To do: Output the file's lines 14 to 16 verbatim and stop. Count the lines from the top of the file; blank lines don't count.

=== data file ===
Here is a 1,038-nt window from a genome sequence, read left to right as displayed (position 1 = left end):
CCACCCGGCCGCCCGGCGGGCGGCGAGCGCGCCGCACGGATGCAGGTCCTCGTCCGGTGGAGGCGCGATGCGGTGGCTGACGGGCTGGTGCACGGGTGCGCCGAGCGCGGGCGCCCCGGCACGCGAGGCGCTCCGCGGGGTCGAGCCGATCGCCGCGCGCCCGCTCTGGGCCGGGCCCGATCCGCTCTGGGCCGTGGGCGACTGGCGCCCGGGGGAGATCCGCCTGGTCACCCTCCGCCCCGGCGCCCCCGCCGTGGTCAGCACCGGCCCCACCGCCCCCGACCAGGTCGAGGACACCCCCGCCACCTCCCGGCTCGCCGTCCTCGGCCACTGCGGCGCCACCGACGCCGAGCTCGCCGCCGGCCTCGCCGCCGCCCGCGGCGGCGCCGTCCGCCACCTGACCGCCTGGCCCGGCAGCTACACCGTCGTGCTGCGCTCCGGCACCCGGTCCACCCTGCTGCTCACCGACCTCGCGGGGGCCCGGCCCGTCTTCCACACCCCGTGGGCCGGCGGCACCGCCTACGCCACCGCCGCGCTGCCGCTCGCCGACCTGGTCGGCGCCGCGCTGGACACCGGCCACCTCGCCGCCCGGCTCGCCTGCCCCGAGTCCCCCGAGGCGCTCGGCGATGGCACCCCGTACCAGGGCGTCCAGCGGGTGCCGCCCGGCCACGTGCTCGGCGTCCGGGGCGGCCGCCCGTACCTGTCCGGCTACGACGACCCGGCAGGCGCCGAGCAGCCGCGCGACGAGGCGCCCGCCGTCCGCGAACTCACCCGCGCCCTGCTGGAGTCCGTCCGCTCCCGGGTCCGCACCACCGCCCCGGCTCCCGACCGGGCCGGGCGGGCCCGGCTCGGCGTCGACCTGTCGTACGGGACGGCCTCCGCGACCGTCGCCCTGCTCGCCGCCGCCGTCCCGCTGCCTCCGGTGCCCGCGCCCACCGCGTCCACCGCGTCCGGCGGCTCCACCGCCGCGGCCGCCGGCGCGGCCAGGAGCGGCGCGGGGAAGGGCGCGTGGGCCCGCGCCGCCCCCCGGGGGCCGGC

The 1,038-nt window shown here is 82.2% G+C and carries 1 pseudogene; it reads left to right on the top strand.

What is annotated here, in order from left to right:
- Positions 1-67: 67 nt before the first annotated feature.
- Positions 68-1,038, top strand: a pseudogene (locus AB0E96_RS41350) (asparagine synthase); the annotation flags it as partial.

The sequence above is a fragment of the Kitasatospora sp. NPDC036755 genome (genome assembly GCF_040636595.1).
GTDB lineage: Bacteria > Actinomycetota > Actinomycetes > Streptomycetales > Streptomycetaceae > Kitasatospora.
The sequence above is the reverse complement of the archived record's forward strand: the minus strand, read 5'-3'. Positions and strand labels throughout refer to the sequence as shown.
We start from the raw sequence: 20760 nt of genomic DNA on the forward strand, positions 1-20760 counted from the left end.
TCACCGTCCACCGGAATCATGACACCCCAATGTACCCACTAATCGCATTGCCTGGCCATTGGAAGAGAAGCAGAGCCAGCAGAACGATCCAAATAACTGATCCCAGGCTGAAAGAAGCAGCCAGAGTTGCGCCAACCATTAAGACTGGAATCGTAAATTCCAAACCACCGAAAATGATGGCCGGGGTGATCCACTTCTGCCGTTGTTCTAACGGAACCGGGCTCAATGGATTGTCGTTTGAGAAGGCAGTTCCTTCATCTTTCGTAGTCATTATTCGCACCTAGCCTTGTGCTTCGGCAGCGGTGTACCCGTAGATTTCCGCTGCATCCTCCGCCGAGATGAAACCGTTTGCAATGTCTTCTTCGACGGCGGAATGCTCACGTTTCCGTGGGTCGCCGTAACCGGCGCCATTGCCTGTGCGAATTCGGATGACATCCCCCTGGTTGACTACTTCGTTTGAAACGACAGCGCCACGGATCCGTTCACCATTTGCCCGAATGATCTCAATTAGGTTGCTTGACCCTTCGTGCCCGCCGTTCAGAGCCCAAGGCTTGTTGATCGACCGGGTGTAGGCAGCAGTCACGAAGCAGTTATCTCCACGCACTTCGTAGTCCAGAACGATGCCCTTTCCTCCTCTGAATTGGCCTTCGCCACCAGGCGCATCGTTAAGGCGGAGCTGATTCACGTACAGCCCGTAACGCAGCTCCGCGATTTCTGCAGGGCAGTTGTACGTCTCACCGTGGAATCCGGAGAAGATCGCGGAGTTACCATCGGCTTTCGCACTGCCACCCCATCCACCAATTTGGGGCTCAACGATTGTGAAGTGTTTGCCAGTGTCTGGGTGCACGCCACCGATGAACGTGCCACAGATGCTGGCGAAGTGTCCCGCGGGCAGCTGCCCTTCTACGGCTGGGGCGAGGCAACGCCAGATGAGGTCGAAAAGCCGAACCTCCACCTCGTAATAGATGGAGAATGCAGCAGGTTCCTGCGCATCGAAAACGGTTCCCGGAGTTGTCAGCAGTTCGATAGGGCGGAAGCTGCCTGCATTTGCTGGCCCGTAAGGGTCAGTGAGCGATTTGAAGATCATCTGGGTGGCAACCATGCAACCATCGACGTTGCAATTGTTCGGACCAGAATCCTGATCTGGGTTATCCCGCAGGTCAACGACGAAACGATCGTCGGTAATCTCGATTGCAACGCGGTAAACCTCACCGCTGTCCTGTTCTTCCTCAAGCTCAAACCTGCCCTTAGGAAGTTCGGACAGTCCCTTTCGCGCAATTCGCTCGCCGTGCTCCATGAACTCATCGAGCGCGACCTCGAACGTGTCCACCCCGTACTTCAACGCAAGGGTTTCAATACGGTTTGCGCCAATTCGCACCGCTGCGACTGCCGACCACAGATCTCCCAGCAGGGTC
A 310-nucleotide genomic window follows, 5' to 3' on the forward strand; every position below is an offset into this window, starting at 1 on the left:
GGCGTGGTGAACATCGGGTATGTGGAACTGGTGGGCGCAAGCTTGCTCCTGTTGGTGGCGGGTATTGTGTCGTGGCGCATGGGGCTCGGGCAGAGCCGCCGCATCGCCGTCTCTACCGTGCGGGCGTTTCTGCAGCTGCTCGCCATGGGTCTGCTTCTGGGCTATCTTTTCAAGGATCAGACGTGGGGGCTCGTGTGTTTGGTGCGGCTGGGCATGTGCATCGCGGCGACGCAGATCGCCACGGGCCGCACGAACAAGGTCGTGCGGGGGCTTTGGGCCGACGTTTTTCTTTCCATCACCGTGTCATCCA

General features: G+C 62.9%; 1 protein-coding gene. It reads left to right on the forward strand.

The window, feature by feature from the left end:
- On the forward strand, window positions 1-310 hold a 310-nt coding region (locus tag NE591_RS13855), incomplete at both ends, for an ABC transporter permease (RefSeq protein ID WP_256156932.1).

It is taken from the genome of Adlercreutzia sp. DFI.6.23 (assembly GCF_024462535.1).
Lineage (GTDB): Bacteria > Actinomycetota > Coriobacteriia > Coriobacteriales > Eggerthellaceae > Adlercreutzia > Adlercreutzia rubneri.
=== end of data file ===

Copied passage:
General features: G+C 62.9%; 1 protein-coding gene. It reads left to right on the forward strand.

The window, feature by feature from the left end:
- On the forward strand, window positions 1-310 hold a 310-nt coding region (locus tag NE591_RS13855), incomplete at both ends, for an ABC transporter permease (RefSeq protein ID WP_256156932.1).